Remembering those that have fallen on ANZAC Day


ImageOk, yesterday I wrote about Saint George’s Day but being a citizen of both the UK and Australia I felt I could not let ANZAC Day pass unmentioned. For those of you not aware tomorrow (25th April) is Anzac Day, it is a national day of remembrance in Australia and New Zealand, and a public holiday in Australia, unlike Saint George’s Day in England. It started as a day to honour the members of the Australian and New Zealand Army Corps (ANZAC) who fought at Gallipoli in the Ottoman Empire (now modern day Turkey) during World War I. However, today it more broadly commemorates all those who served and died in all military operations for their countries.

In 1915, Australian and New Zealand soldiers formed part of an Allied expedition that set out to capture the Gallipoli Peninsula, Winston Churchill’s grand plan was that they were to open the way to the Black Sea for the Allied navies. The overall objective was to capture Constantinople, the capital of the Ottoman Empire, which was an ally of Germany during the war. The ANZAC force landed at Gallipoli on 25 April, meeting fierce resistance from the Ottoman Army commanded by Mustafa Kemal (later known as Atatürk, who went on to become Turkey’s first President, bot more on him later). What had been planned as a daring strike to knock the Ottomans out of the war quickly became a deadlock, and the campaign dragged on for eight months. At the end of 1915, the Allied forces were evacuated after both sides had suffered heavy casualties.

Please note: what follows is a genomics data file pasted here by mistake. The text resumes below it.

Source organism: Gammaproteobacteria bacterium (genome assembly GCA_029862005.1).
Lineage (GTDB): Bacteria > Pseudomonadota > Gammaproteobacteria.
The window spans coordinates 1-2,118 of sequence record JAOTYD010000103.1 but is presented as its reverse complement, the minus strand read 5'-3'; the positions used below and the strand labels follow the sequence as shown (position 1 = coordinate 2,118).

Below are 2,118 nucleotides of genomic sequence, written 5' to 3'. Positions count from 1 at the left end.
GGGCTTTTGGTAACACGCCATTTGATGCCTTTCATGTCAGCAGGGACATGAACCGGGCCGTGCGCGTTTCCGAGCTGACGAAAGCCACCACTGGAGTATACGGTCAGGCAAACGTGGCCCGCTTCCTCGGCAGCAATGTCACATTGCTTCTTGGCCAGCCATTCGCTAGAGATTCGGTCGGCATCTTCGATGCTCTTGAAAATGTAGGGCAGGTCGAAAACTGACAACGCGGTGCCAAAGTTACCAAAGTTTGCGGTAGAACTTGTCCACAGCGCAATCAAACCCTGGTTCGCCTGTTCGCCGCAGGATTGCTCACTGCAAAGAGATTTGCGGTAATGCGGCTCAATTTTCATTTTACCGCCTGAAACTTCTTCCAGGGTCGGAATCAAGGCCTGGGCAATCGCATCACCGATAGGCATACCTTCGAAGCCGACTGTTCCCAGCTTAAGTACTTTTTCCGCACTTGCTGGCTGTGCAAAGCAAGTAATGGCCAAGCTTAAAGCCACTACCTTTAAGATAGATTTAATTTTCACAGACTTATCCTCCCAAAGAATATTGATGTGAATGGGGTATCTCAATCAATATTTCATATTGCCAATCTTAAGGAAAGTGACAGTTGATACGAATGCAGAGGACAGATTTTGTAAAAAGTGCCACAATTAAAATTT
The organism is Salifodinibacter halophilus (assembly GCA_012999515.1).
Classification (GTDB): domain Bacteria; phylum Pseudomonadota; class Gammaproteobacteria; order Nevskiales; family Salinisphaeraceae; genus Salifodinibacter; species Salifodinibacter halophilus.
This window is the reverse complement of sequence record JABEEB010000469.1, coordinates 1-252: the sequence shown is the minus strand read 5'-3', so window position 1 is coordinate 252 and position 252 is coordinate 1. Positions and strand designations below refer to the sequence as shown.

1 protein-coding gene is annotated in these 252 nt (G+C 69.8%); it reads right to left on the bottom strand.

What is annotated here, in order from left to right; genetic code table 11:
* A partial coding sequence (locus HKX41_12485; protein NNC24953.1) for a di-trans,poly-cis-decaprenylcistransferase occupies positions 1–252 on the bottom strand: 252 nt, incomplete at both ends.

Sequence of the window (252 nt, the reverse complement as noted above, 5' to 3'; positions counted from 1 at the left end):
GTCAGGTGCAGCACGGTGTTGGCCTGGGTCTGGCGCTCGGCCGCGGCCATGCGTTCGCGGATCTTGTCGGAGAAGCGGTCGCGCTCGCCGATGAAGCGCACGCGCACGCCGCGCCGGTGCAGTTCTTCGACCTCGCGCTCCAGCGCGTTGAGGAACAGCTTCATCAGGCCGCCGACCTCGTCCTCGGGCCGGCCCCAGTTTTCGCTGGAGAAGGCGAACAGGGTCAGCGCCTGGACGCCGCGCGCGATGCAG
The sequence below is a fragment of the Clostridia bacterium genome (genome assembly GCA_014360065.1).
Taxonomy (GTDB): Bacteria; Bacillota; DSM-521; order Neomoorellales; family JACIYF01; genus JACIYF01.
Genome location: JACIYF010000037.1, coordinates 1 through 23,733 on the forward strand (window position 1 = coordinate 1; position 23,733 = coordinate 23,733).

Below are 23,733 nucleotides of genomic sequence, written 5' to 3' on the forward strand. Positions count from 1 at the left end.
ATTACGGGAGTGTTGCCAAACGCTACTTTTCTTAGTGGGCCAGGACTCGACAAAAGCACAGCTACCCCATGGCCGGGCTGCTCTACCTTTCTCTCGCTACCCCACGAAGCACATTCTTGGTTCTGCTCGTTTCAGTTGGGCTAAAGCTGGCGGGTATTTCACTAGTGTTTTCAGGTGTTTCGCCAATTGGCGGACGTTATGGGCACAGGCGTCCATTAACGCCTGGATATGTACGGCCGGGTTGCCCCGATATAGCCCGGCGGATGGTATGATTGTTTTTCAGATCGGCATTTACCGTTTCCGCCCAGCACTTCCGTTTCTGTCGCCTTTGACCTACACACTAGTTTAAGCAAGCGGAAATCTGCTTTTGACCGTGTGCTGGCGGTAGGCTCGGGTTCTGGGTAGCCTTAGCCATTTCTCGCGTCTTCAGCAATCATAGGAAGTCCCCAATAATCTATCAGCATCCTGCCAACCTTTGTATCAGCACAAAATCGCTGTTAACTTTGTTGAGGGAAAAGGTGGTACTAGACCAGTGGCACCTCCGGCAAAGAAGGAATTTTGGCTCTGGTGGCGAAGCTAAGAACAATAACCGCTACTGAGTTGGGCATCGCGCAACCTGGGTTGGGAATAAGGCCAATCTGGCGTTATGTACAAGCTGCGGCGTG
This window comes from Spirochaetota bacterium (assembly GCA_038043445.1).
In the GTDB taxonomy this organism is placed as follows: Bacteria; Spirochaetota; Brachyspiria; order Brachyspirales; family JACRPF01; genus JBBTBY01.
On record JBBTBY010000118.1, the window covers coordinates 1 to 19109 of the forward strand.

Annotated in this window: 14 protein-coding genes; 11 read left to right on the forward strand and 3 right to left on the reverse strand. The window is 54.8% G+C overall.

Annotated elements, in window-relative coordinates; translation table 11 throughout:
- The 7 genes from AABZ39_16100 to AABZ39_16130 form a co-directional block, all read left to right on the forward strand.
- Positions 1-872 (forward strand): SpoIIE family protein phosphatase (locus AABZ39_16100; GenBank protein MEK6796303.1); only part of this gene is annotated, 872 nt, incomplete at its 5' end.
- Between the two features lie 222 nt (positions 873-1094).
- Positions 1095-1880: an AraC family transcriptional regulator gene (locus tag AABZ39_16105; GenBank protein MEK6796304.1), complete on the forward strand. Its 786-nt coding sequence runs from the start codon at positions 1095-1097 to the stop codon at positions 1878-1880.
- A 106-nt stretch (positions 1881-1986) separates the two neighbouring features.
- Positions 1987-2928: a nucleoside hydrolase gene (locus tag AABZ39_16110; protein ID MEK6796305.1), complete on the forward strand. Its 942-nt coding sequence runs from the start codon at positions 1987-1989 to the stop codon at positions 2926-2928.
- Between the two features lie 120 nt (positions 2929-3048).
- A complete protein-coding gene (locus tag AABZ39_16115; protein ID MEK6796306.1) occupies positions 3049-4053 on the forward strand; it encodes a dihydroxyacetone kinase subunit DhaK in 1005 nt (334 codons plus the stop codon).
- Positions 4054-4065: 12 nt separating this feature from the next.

The Dawn Service on ANZAC Day has become a major tradition, and the first official dawn service was held at the Sydney Cenotaph in 1927. Thousands of Australians make a pilgrimage to the site of the battle in Turkey every year for the dawn service held there. The name “ANZAC Cove” was officially recognised by the Turkish government on Anzac Day in 1985. In 1934, Kemal Atatürk delivered the following words to the first Australians, New Zealanders and British to visit the Gallipoli battlefields. This was later inscribed on a monolith at Ari Burnu Cemetery (ANZAC Beach) which was unveiled in 1985. The words also appear on the Kemal Atatürk Memorial in Canberra:

“Those heroes that shed their blood

And lost their lives.

You are now lying in the soil of a friendly country.

Therefore rest in peace.

There is no difference between the Johnnies

And the Mehmets to us where they lie side by side

Here in this country of ours.

You, the mothers,

Who sent their sons from far away countries

Wipe away your tears,

Your sons are now lying in our bosom

And are in peace

After having lost their lives on this land they have

Become our sons as well.”

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2 Responses to “Remembering those that have fallen on ANZAC Day”

  1. Jennifer Jacobs Says:

    Hello. Could you contact me please with regard to using one of your photographs?
    Thank you

    • macarthursmutterings Says:

      Hi Jennifer, I only ever use my own pictures or those that are available free from the internet so feel free to use any of the pics on the blog.

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